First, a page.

Eileen immediately likes Jilly. She’s absolutely lovely, the type of woman she could easily be friends with if they were local. She’s overweight in a wholesome way, homely looking and well fed on country air and simple living. Lisa goes straight into the small lounge to see Paul and the baby but Eileen hovers back, desperate to chat to Jilly, while she makes porridge for a gaggle of small girls, her nieces you have come down from Scotland with their mother, Jilly’s sister to see the baby and bring all the hand me downs they need – cot, pram, etc. She barrages her with question after question as well as ask for her bank details so that I can start sending her some money each month. What happened she asks? Eileen also needs to tell her about Paul’s smoking of cannabis to put her in the picture and we both agree he has to stop smoking it and cut down on smoking tobacco too. Eileen feels that she has a duty of care and there’s a baby involved. She doesn’t want Jilly to have any nasty surprises. Incredibly she’s worked with teenagers in the area of drug addiction and Eileen has every hope she could be the key to getting him sorted. After their chat they head into the sitting room where Sarah is feeding the baby on a stool by a wood burner. She looks happy, like a duck to water in the role of mother and yet she’s only 19, a year older than Paul and had planned to go to university in the Autumn. What a dreadful waste, but also a new beginning because this is new life. But Lisa tells her that all is not lost, she can get financial help and still go. When the baby’s fed she passes her to Paul and Eileen looks away. The sight of my 18 year old son holding a tiny baby is too much for her. Call me a snob but he looks like a chav. She feels heartless for thinking this, but can’t help it. It’s a natural default to think like this. This shouldn’t be happening at his age.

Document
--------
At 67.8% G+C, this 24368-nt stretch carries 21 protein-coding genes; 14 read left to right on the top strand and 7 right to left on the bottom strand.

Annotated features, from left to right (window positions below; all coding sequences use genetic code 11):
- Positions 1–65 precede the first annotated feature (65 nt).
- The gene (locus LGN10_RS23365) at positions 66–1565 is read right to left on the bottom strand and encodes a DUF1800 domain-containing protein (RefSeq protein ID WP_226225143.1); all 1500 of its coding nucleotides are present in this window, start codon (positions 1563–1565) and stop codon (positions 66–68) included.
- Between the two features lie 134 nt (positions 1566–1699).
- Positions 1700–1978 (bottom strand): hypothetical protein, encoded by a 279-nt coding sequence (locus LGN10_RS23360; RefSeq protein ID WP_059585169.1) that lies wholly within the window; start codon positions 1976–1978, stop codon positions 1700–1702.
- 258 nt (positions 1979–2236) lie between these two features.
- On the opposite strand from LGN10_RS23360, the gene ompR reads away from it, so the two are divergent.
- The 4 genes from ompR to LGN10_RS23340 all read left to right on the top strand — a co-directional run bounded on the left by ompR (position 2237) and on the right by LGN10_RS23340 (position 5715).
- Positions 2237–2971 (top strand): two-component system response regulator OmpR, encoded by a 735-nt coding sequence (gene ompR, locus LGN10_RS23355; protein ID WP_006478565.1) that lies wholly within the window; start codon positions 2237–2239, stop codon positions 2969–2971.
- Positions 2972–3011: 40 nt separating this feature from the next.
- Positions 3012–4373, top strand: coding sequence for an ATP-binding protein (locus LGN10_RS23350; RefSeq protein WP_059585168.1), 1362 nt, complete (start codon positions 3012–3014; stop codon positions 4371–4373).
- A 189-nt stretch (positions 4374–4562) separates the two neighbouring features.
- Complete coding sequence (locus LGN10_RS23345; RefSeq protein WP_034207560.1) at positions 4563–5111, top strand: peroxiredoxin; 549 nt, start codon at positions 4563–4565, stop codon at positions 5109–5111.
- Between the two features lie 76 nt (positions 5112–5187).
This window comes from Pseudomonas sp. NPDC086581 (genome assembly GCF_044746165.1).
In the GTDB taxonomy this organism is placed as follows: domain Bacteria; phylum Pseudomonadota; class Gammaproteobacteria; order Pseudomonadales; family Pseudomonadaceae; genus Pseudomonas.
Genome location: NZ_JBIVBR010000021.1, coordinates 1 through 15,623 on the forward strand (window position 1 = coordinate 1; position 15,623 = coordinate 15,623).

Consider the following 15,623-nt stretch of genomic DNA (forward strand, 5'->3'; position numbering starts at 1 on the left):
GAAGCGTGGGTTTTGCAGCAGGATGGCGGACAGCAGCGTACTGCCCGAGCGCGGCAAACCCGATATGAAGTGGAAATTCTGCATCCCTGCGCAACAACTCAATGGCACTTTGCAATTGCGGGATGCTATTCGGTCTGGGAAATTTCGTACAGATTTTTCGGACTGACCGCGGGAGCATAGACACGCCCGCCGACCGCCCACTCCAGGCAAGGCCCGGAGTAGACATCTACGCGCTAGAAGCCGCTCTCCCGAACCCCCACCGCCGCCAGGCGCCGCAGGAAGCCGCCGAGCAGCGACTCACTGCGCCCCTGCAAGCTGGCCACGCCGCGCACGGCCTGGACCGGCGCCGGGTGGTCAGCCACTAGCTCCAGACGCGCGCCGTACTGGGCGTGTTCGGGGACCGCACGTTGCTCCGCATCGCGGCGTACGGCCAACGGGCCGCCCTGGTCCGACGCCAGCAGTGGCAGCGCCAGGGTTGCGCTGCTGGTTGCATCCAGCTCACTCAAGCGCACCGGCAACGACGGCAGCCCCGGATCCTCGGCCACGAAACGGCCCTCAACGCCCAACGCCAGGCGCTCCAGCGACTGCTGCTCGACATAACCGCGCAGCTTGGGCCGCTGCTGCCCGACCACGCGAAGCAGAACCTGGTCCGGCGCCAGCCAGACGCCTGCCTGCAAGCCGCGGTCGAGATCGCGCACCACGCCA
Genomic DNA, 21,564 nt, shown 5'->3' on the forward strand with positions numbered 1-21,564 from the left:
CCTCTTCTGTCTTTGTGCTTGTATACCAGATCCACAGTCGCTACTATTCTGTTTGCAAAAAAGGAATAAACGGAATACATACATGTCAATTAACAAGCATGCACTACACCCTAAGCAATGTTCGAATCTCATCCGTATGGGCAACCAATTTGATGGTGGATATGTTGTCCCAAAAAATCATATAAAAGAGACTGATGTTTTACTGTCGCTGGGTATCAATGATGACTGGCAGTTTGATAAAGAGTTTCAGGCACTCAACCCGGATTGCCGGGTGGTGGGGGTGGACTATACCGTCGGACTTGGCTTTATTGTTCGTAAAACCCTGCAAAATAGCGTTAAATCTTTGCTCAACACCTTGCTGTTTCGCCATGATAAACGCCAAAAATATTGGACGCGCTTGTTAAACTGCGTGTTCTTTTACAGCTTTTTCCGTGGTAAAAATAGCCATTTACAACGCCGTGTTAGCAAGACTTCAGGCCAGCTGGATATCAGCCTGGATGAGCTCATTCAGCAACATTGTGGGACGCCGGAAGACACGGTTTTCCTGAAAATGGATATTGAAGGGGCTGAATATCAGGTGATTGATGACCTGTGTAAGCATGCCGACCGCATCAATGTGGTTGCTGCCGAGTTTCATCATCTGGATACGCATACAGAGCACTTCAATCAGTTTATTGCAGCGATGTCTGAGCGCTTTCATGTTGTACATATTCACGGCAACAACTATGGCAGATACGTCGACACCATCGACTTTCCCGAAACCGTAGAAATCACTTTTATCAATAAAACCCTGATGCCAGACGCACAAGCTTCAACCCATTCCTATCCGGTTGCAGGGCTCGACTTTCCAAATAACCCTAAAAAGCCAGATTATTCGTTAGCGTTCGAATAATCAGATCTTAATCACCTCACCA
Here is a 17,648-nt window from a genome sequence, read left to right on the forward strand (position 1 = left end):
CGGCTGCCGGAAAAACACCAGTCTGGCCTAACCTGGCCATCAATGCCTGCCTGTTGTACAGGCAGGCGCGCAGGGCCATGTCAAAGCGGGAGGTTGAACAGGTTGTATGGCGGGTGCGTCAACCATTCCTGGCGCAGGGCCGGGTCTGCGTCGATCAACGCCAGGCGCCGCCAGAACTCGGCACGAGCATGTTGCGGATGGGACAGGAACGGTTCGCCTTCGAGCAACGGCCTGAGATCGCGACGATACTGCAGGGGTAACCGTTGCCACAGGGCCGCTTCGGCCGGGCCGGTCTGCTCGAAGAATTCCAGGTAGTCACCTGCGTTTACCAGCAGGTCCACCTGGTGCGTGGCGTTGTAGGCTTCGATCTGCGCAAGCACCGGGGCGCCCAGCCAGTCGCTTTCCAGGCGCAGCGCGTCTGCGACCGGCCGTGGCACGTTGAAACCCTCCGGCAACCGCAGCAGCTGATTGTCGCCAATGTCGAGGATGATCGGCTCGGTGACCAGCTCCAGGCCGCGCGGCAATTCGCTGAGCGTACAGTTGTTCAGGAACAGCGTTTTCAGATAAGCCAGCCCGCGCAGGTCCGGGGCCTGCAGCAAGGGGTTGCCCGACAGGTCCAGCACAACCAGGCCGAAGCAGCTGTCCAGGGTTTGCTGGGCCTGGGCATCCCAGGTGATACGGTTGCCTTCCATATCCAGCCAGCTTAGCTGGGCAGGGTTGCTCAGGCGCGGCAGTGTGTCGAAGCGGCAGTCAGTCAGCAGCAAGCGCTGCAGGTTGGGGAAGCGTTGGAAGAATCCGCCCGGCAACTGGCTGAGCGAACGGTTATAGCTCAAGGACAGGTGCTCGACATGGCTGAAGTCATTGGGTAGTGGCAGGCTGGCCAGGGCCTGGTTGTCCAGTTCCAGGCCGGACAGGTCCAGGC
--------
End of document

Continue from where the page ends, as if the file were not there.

The conversation is easy and open and within minutes Eileen finds herself asking them if they’ve sorted a future form of contraception because the last thing they need is another baby. She see Paul flinch but is not deterred. She smiles trying to look warm and approachable and Sarah tells her she was on the pill and had been very ill. Her mother confirms this and tells Eileen ‘this is all as much of a surprise to me as it is to you.’ Paul and Sarah knew two months ago but Jilly didn’t know until Sarah was rushed to hospital three days ago and went into labour. Paul and Sarah confess that they knew two months ago but told Jilly that Sarah had a stomach ulcer. They tell Eileen that pregnancy tests were done throughout the pregnancy, the result always negative. Jilly and Eileen exchange frowns and upside down smiles. We’ve never heard this happen before.

And then the biggest shock comes and hits Eileen like a rock. They had planned to keep it a secret and pass it over for adoption, going back to their everyday life pretending it had never happened. But Sarah says ‘mum persuaded me to keep it and you can’t make plans to have a baby adopted until 3 days after the birth.’ Eileen puts her tea cup on the coffee table to steady her nerves while her stomach sinks to the floor. Her heart is breaking. To think they could have passed her to a couple desperate for a baby and got back on track with their lives – university, travel, going out to parties, having all the fun they should be having at that age. She’s too choked to speak for several minutes and can’t look at the baby.

‘By the three days we decided we wanted to keep it,’ Sarah continues. ‘We’ll live here for the time being until we can get somewhere to live.’ Eileen’s mind is on overdrive. What can she do to help she wonders? Maybe they could come to live with her. She thinks this a nice idea and they would be nearer shops, parks and other amenities. But Jilly’s mind is set. She wants them to live there, with her, which is perfectly reasonable because she needs to protect and help her daughter and that’s only natural. Eileen would do the same.